“The above article from IET Software, published online on 7 February 2023 in Wiley Online Library (wileyonlinelibrary.com), has been retracted by agreement between the Editor-in-Chief, Hana Chockler, the Institution of Engineering and Technology (the IET) and John Wiley and Sons Ltd. This article was published as part of a Guest Edited special issue. Following an investigation, the IET and the journal have determined that the article was not reviewed in line with the journal’s peer review standards and there is evidence that the peer review process of the special issue underwent systematic manipulation. Accordingly, we cannot vouch for the integrity or reliability of the content. As such we have taken the decision to retract the article. The authors have been informed of the decision to retract.”

    https://ietresearch.onlinelibrary.wiley.com/doi/10.1049/sfw2.12115

    1. Has this “economist” ever met most of co-authors in his papermill articles, discussed matters in meetings, etc.?
      Just making a deal online, transferring money, fabricating papers with fake data. They can run papermill plants through extended circles of similar people from around the world.
      They are dangerous to academia and science, should be sanctioned and thoroughly investigated. And they are brutal to anybody who shed some light on their corrupt business.

  2. His LinkedIn post clearly states that he was in on the game but got angry for not being paid. Wow, just wow.

  3. The aforementioned Lakshmi Thangavelu is a very familiar character, known for publishing with everyone and on every topic.
    https://pubpeer.com/search?q=authors%3A%22lakshmi+thangavelu%22+OR+authors%3A%22l+thangavelu%22
    See also this post by Nick Wise and myself:
    https://forbetterscience.com/2022/10/19/the-incredible-collaborations-of-renaissance-men-and-women/
    A clear-cut case, it seems. But not for publishers: only one retraction found so far.
    https://pubpeer.com/publications/ED5A904079744EF6F08812AC6CA792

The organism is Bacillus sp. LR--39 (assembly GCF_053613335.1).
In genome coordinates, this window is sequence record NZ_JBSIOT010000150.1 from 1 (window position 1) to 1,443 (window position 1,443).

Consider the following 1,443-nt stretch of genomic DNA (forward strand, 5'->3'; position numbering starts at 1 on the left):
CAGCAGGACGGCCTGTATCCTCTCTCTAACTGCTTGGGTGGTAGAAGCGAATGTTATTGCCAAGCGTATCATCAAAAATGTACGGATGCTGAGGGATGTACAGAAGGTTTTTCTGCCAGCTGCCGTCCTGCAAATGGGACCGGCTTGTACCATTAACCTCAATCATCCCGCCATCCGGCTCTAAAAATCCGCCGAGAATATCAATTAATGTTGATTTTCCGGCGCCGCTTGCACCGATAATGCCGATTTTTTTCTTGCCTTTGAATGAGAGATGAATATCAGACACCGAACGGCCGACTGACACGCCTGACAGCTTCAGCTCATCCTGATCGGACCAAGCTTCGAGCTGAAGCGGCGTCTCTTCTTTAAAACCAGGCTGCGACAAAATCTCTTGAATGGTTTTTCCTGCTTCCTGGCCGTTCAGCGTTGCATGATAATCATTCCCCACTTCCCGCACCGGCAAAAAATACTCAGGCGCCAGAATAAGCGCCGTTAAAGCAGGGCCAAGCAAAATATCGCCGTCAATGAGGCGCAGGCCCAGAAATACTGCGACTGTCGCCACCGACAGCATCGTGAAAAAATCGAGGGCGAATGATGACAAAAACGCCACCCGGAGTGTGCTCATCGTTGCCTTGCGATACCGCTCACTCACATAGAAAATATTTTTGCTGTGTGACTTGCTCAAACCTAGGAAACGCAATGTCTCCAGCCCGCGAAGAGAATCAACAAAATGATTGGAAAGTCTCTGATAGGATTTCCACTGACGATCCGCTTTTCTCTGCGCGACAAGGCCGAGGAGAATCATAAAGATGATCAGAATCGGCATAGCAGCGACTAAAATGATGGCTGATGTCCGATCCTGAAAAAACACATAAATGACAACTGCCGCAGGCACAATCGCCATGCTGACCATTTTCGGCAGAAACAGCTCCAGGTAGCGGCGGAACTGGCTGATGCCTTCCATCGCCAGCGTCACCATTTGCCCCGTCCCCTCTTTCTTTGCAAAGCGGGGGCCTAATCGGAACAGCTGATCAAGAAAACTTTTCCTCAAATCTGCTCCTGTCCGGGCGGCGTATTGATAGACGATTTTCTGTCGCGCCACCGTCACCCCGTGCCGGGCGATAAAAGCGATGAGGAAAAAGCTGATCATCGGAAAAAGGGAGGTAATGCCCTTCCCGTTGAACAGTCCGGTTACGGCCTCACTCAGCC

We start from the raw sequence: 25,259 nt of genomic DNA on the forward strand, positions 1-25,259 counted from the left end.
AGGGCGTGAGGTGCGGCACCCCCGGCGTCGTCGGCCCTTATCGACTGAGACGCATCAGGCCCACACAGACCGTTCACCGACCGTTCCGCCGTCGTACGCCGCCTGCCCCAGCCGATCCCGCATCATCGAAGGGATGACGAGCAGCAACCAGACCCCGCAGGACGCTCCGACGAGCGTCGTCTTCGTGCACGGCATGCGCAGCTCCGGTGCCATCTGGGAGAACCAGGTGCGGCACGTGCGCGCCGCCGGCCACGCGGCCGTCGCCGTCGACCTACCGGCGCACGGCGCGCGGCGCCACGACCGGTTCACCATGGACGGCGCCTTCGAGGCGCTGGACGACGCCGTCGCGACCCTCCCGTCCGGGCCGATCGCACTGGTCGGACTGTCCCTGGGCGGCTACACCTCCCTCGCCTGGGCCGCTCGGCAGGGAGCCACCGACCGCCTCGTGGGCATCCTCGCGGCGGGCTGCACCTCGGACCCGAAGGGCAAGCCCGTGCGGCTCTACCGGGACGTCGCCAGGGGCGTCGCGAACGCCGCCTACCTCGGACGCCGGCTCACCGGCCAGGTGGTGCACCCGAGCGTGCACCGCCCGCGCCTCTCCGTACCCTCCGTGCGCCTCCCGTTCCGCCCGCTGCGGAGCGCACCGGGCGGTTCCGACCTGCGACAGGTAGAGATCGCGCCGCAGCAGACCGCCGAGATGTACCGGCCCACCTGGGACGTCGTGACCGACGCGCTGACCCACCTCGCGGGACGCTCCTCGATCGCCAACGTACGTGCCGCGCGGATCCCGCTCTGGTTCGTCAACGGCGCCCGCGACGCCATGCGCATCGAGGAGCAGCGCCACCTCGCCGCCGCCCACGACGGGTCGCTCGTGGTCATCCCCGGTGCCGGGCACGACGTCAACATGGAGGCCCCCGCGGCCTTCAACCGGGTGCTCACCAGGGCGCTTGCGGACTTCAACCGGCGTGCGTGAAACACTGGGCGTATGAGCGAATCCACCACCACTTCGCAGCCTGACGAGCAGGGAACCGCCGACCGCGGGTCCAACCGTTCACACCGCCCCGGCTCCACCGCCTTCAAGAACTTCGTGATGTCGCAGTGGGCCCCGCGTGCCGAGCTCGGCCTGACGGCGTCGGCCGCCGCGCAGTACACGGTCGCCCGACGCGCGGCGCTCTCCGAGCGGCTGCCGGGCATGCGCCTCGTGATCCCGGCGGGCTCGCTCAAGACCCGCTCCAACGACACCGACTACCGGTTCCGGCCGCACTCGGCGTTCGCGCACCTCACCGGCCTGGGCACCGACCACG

Aside from that, it is not very clear what taxes should have been applied to eventual payments, had they happened, and whether relevant authorities could be bothered at all.

  4. To add a note , collaborations are common every where across the globe and collaborating with authors across all the universities are common . Retractions happens everywhere for many authors . Even if it’s observed in same Saveetha institute in pub peer database many authors have lots of retractions in single year as well .even other private university authors also has lots of retracted papers either its authorship concerns or it will be publishing ethics . There are few authors who publish many articles in same journal as well .

  5. Th fact that Shah accepted the deal ( getting paid for “add our affiliation for incentives in your papers” ) shows that he is not worthy of being called a researcher.Al the rst is just bull……

  6. “According to his ORCID profile, Shah is trained in economics and is an adjunct professor at 10 different universities”
    This is not the case, at least not currently. You guys should start using the waybackmachine in all your links so that the reader gets the same page as of the publishing of the post.

  7. Oral cancer detection using convolutional neural network optimized by combined seagull optimization algorithm

    Navid Razmjooy (b, c, d, corresponding author)
    (c) Department of Computer Science and Engineering, Division of Research and Innovation, Saveetha School of Engineering, SIMATS, Chennai 602105, Tamil Nadu, India
    A familiar character got a match with a familiar affiliation. Other than that, if anyone guessed that this article-shaped artifact is a citation delivery vehicle to Noradin Ghadimi, they are absolutely correct!

  8. I think there’s another related discussion to be had about the dubious practice of low grade institutions in places like India offering “professorships” to Western academics for no discernible reason except to bolster the institution’s reputation and massage the individual’s ego. They don’t seem to manifest in teaching, research or organisational governance support, and should be called out for the nonsense they are.